I am currently a member of both the Greater Boston Zen Center and the Temple, and serve on the LC as its Vice President and on the Ethics Committee. My teacher is one of the three active Roshis on the GTC and is abbot of the Greater Boston Zen Center affiliate. The other two active Roshis owned the Worcester property before it was purchased by the Temple affiliate, and continue to live there.
Now let me tell you why I’m concerned. I’ll lay out the only the major events as I personally experienced them, and avoid passing on anything that could be considered hearsay.
In May of this year (2018), the LC received a request from the GTC for several thousand dollars to hire an outside facilitator. They said that they were facing “a number of interlocking yet discrete challenges” that they were not able to resolve among themselves. The funding request was supported by the LC and presented and approved by the BoWZ membership at its annual meeting in June. The GTC chose not to describe what these “challenges” were, and no one in the LC or membership pressed the question.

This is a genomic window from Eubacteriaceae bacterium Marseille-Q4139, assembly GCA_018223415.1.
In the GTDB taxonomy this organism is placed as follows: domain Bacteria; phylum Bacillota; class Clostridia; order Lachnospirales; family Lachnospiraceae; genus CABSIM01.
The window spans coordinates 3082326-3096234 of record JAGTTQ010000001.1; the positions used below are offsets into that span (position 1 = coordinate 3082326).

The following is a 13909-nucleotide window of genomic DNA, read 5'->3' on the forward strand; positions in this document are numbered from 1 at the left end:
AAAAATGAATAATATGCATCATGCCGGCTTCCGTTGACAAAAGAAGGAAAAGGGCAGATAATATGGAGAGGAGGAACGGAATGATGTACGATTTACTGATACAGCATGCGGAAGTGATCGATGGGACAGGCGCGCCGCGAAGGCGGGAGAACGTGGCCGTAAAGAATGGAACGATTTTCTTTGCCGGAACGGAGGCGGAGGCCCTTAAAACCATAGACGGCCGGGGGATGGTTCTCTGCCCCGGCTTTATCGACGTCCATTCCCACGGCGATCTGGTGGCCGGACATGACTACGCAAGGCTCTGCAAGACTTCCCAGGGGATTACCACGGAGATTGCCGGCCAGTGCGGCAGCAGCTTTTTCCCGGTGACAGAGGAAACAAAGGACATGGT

In July, one of the GTs took it upon themself (using that pronoun as a gender-neutral singular) to, in private conversation, try to convince me of the merits of their position regarding one of the controversies troubling the GTC. They and their fellow Temple-resident GT, they explained, strongly feel that they alone should have control over all teaching activities at the Temple. This would include, they said, personally teaching at all sesshins held at the Temple and having the power, just the two of them, to choose who to invite to teach with them. While this was couched in the language of deep conviction and (superior) teaching authority, the conversation left me feeling saddened and queasy. Taking off the sugar-coating, I understand this as an attempt to disenfranchise the other five active members of the GTC from decisions and activities that are an important part of the spiritual direction of the sangha. In other words, I hear a power play.